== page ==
Liberty Party, founded November 13, 1839, Warsaw, New York, abolitionist political party, merged with the Free Soil Party in 1848. Newspaper: Liberty Party Paper, published by John Thomas in Syracuse, New York; the Emancipator, in Massachusetts; the Liberty Press and Albany Patriot, in upstate New York; the Philanthropist, in Ohio; Western Citizen, in Chicago; Free Labor Advocate, in Indiana; Liberty Standard, in Maine; American Freeman, in Wisconsin; New Jersey Freeman and Signal of Liberty, in Michigan. There were sixty Liberty Party newspapers. James Birney was the presidential candidate for the Liberty Party. (References)
Return to Top of Page
Chapter: “The Liberty Party,” by Henry Wilson, in History of the Rise and Fall of the Slave Power in America, 1872:
The early Abolitionists were pledged to the removal of slavery by political as well as moral agencies. Their modes of political action, however, were undefined. Some contemplated it' through existing political organizations, others through the formation of a new party. Mr. Garrison, as early as 1834, advocated the organization of a" Christian party in politics"; and two years later Professor Follen suggested the idea of a. new, progressive Democratic party, of which the abolition of s1avery should be a fundamental principle. William Goodell, Alvan Stewart, Myron Holley, James G. Birney, Joshua Leavitt, Gerrit Smith, and other eminent Abolitionists, early and persistently urged political action, and the formation of a party that should make the abolition of slavery a paramount issue.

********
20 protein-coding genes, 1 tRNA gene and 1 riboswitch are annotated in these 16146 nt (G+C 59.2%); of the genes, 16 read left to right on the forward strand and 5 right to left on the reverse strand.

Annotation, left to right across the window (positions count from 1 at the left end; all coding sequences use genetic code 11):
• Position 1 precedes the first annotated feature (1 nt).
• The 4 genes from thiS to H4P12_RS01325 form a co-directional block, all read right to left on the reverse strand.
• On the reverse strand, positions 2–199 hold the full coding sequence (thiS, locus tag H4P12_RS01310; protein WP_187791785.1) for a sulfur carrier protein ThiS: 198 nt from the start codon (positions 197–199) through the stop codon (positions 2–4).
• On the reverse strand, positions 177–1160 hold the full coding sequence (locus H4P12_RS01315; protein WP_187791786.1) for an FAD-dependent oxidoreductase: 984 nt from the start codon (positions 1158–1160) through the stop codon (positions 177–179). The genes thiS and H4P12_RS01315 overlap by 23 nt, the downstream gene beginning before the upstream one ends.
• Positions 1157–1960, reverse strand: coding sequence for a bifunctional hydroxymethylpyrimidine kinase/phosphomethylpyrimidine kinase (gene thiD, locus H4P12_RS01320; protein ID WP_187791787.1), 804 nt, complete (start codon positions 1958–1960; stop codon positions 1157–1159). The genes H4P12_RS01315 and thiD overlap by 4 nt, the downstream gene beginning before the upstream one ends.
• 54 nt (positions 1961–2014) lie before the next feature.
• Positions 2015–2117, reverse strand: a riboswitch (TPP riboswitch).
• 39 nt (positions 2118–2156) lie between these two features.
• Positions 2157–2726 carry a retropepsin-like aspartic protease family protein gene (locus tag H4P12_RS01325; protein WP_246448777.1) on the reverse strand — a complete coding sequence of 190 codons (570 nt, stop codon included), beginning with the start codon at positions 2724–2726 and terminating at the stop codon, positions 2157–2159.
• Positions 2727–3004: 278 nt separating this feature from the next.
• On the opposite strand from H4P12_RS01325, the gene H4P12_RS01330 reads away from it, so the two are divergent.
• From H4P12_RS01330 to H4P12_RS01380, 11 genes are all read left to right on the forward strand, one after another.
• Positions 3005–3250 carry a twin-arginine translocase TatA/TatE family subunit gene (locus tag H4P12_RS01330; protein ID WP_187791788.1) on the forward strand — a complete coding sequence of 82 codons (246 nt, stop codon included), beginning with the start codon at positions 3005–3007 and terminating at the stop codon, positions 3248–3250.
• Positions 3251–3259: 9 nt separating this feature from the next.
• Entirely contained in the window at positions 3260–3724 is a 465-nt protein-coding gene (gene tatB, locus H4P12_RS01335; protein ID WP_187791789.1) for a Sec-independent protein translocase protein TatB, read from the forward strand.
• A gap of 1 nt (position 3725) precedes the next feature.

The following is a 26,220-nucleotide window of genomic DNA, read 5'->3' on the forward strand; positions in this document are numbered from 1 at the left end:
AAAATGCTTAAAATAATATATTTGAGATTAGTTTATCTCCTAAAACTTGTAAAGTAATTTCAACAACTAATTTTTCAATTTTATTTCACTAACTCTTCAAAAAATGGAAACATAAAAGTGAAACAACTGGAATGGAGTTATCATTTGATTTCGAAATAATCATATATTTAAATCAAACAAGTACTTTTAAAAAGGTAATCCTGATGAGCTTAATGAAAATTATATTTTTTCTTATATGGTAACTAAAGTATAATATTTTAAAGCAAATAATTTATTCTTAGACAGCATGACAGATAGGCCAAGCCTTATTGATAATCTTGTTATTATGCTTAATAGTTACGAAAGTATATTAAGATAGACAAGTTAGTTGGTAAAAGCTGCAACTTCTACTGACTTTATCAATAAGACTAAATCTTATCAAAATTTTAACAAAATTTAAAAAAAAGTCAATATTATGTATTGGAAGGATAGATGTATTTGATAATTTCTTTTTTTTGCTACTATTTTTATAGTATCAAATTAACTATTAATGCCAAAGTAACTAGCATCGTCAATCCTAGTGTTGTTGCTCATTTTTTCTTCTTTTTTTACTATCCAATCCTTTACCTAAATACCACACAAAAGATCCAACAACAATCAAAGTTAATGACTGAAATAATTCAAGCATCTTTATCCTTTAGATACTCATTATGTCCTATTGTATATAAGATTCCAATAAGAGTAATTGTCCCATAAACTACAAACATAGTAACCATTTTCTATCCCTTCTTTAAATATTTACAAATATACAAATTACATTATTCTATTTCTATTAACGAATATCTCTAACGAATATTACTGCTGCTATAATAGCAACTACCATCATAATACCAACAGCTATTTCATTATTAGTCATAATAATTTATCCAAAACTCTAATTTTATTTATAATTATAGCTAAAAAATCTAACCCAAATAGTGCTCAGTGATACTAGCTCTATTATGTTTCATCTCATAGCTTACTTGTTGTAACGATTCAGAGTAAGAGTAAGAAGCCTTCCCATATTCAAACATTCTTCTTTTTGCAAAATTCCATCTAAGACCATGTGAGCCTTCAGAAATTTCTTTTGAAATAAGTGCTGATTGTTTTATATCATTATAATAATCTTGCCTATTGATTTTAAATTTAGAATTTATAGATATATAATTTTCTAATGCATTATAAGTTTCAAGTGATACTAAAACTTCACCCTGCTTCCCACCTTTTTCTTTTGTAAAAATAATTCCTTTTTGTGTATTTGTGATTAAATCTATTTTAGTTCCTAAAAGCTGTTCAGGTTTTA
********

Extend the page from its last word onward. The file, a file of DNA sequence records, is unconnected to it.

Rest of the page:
Antislavery men first exemplified the principle of political action by questioning candidates for public office. Though their questions were generally treated with neglect, their numbers so increased that they were able, in some localities, to effect resu1ts. In 1838, in the great contest in New York, William H. Seward and Luther Bradish, Whig candidates for governor and lieutenant-governor, gave respectful answers to their questions, while the Democratic candidates refused to answer at all. The answers of Mr. Bradish were satisfactory; those of Mr. Seward were but partially so, and their majorities were unquestionably increased by the abolition votes they received. At this election, Millard Fillmore, who was a candidate for Congress, was also questioned and gave satisfactory replies; and he received the antislavery vote. In after years, however, he forgot the pledges he then gave, and disappointed the hopes he then excited.''